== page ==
Duterte & Asian Values

Caution: this is a political commentary, a big diversion from what is usually posted in this blog platform. Read at your own risk.

When asked what he did when he made his official visit to China, Duterte said he went there “just being nice” and “did not talk about anything except to cook siopao and chopsuey“. To a layperson, this statement may sound inconsequential, or simply, one of Duterte’s bemusing jokes. But to a political analyst who is knowledgeable on how Asians do their politics, Duterte’s statement is, in fact, politically revealing.

To just “be nice” and to talk about how “to cook siopao and chopsuey” simply means that Duterte and his Chinese counterparts focused their bilateral talk on common heritage, culture, kinship, and common goals and interests while deliberately downplaying differences, conflicts, and divisions.

This is the very essence of the so-called Asian Values approach.

Some of the key elements of Asian values — common to the nations of Southeast Asia and East Asia — include the following:

  • ‘Saving face’ by not resorting to the western culture of direct confrontation.
  • Negotiations based on what negotiating parties have in common (siopao and chopsuey?)
  • Emphasis on cooperation over competition
  • Collectivism rather than individualism
  • Cultural Relativism as opposed to the European ideals of the universality of human rights.

In line with Asian values, Duterte did not confront and provoke China over an international arbitration court’s ruling that proclaimed the Philippines to be the winner in its South China Sea territorial dispute with China.

Can you blame Duterte? Can you justifiably accuse him of handing the country’s sovereignty over to China?

The hard truth is, in realpolitik, this so-called landmark “win” by the Philippines, is substantially empty. There is zero enforcement mechanism to back it. Immediately following the verdict, China issued a statement rejecting it. And Duterte, being a no-naive realist, is not blind to the raw nature of realpolitik. He knew exactly what is at stake.

So what did he do?

He went to China “just being nice and talked about cooking siopao and chopsuey” with the Chinese Communist party top guns. He came back bringing home billions of dollars worth of Chinese trade, investments, and loans.

Did Duterte do the best he could given the current political landscape wherein our next door neighbor’s economy is so huge it cannot be ignored? Wherein the Philippines, undeveloped and militarily incapable, would only appear naive and irresponsible to challenge a giant to war? And the US, a declining power with a huge deal to lose if it fights against China?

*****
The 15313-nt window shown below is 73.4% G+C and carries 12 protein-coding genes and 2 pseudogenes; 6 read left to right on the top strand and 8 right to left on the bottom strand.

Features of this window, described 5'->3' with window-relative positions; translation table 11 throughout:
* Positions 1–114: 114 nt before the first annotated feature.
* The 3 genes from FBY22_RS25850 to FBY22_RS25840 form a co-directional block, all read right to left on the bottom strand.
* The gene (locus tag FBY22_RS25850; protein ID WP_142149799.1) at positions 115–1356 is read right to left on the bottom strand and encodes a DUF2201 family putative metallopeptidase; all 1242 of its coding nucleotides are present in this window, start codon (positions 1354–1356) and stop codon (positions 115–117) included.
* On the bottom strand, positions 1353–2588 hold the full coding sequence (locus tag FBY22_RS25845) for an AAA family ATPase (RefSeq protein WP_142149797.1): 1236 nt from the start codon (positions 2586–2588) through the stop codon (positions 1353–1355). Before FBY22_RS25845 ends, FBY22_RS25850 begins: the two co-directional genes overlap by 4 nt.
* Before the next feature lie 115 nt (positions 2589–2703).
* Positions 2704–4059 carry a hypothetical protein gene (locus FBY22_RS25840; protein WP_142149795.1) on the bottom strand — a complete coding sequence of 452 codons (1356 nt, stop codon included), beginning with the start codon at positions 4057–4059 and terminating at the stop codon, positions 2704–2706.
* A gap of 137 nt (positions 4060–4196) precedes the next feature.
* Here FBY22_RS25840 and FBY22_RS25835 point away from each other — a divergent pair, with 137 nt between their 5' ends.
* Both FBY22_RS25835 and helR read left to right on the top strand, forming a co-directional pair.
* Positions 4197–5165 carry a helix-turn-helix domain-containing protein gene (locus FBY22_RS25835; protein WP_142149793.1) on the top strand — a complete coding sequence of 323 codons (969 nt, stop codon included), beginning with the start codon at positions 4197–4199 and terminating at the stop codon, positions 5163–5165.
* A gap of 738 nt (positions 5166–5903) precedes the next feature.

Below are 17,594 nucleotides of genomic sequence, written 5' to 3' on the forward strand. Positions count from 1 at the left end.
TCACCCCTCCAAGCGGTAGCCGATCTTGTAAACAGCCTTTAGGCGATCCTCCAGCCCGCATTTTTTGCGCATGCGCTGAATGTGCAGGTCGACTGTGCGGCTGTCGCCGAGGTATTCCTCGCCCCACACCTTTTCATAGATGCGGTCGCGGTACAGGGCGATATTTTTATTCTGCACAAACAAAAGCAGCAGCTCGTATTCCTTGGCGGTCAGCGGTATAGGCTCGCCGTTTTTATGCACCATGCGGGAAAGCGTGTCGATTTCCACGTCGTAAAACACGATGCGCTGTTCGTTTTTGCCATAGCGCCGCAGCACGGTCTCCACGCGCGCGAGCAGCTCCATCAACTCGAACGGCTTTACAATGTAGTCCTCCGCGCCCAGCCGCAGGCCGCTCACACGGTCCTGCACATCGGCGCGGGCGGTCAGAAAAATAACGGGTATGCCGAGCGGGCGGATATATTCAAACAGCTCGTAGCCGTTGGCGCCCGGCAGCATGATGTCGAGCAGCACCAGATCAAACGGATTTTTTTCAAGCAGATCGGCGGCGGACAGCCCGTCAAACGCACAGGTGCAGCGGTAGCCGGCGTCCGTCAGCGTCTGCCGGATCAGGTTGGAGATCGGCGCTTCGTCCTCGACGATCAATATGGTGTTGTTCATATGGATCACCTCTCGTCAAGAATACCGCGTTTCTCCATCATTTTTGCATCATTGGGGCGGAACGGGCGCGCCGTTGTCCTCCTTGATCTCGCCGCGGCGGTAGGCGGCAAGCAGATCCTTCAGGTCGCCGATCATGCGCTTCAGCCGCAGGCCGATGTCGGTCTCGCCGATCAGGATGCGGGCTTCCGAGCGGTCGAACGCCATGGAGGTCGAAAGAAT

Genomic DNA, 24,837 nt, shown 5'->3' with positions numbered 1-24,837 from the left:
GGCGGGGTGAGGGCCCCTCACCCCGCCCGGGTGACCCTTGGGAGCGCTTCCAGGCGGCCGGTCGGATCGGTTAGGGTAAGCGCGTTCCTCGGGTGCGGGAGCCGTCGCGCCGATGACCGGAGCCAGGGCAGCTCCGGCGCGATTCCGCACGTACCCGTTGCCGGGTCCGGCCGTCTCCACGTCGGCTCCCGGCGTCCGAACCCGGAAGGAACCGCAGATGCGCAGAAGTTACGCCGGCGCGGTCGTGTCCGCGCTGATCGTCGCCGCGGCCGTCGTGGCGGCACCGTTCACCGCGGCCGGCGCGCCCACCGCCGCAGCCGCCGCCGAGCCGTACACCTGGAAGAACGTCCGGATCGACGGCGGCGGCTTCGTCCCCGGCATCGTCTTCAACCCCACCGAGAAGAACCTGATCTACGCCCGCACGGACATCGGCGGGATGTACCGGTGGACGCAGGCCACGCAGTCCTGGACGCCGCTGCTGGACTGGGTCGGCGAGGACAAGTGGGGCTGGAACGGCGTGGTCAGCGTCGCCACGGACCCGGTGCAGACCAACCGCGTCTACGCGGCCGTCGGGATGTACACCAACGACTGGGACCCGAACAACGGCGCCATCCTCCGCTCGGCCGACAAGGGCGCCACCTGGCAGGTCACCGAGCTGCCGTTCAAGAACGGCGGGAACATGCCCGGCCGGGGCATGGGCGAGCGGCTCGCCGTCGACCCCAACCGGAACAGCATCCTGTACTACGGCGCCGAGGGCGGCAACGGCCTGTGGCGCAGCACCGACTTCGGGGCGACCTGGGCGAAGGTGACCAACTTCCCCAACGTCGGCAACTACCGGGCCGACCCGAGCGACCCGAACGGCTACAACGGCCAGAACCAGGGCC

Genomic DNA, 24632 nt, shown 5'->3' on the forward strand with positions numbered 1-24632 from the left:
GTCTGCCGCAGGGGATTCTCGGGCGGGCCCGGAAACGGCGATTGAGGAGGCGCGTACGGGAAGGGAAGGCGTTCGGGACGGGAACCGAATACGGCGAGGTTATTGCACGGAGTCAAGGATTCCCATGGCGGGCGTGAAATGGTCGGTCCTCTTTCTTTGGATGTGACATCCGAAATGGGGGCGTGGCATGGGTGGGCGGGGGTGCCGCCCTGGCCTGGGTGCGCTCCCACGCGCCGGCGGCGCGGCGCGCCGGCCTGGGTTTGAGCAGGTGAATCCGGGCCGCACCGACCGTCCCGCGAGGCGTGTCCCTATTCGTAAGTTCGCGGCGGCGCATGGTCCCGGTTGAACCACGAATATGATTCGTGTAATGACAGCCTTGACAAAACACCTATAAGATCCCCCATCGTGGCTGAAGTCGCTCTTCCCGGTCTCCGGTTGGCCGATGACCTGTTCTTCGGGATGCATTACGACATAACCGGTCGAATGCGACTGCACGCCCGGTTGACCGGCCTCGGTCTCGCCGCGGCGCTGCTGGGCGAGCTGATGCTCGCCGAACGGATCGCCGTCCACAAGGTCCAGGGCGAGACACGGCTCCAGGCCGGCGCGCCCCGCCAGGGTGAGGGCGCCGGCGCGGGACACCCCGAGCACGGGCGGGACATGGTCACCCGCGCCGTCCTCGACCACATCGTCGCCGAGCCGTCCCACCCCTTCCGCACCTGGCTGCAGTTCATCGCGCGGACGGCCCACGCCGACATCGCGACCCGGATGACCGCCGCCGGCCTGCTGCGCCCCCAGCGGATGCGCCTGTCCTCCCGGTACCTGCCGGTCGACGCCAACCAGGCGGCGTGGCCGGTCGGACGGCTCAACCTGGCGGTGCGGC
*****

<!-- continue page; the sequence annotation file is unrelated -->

There was a saying: “If you cannot beat them, join them.”

Interestingly, further analyzing current political developments, there was this news article about Chinese coast guards in the disputed Scarborough Shoal, who, instead of chasing away the Filipino fishermen, as they used to do in the past, approached the fishermen to share their food, liquor and cigarettes. This act by the Chinese coast guards is another politically telling symbolic act, an invocation to a shared cultural value, if you will. I have the feeling that the no-nonsense Chinese leadership have specifically instructed their coast guards on how they, from now on, behave towards Filipino fishermen in the disputed shoal now that the two countries have become good ‘friends’ and ‘brothers’.

To quote from the news article:

“Following a visit to Beijing by the Philippine president, Chinese Foreign Ministry spokeswoman Hua Chunying confirmed to the public that Beijing made“proper arrangements” regarding Scarborough Shoal after Philippine President Rodrigo Duterte expressed concern about the matter.”

Among many Southeast Asian and Austronesian culture groups, historically and culturally, the sharing and partaking of food, liquor, tobacco, or betel-nut symbolizes an affirmation and confirmation of friendship and trust. In fact, in the past and even until now among some uncolonized/unwesternized ethnic groups, the practice is done to test a person or people’s willingness to trust another in friendship and brotherhood bond.

My final point is, looking at the regional political landscape, to understand Chinese politics, a clever statesman has to weigh in how the Chinese greatly appreciate invoking cultural commonality when politicking with them.

And that was exactly what Duterte did when he went to China “being nice and talked with the Chinese how to cook siopao and chopsuey”.



*Asian values was a political ideology  which defined elements of society, culture and history common to the nations of Southeast and East Asia. It aimed to use commonalities, for example, the principle of collectivism, to unify people for their economic and social good and to create a pan-Asian identity. (Source -Wikipedia)

*Realpolitik – from German: real “realistic”, “practical”, or “actual”; and Politik “politics”,  is politics or diplomacy based primarily on considerations of given circumstances and factors, rather than explicit ideological notions or moral and ethical premises.

*Re·al·ism – (ˈrē(ə)ˌlizəm/ noun)  The attitude or practice of accepting a situation as it is and being prepared to deal with it accordingly. Synonyms: pragmatism, practicality, common sense, levelheadedness.


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